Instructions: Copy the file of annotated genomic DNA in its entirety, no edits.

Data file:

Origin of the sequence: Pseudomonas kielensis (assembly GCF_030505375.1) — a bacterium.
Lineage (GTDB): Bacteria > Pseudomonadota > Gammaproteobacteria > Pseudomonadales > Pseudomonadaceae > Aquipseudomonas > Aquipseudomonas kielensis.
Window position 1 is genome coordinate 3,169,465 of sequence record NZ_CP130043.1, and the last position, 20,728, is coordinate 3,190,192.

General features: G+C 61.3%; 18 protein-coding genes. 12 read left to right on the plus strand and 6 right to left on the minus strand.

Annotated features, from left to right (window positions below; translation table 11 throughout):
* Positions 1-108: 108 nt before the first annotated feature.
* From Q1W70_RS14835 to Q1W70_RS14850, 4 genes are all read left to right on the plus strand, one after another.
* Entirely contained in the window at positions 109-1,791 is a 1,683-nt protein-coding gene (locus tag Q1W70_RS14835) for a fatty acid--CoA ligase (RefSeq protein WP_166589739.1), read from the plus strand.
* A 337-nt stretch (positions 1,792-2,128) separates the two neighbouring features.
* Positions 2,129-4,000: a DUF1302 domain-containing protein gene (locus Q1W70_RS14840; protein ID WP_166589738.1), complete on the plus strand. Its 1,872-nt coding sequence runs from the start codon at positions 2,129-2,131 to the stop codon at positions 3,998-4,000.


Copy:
Origin of the sequence: Pseudomonas kielensis (assembly GCF_030505375.1) — a bacterium.
Lineage (GTDB): Bacteria > Pseudomonadota > Gammaproteobacteria > Pseudomonadales > Pseudomonadaceae > Aquipseudomonas > Aquipseudomonas kielensis.
Window position 1 is genome coordinate 3,169,465 of sequence record NZ_CP130043.1, and the last position, 20,728, is coordinate 3,190,192.

General features: G+C 61.3%; 18 protein-coding genes. 12 read left to right on the plus strand and 6 right to left on the minus strand.

Annotated features, from left to right (window positions below; translation table 11 throughout):
* Positions 1-108: 108 nt before the first annotated feature.
* From Q1W70_RS14835 to Q1W70_RS14850, 4 genes are all read left to right on the plus strand, one after another.
* Entirely contained in the window at positions 109-1,791 is a 1,683-nt protein-coding gene (locus tag Q1W70_RS14835) for a fatty acid--CoA ligase (RefSeq protein WP_166589739.1), read from the plus strand.
* A 337-nt stretch (positions 1,792-2,128) separates the two neighbouring features.
* Positions 2,129-4,000: a DUF1302 domain-containing protein gene (locus Q1W70_RS14840; protein ID WP_166589738.1), complete on the plus strand. Its 1,872-nt coding sequence runs from the start codon at positions 2,129-2,131 to the stop codon at positions 3,998-4,000.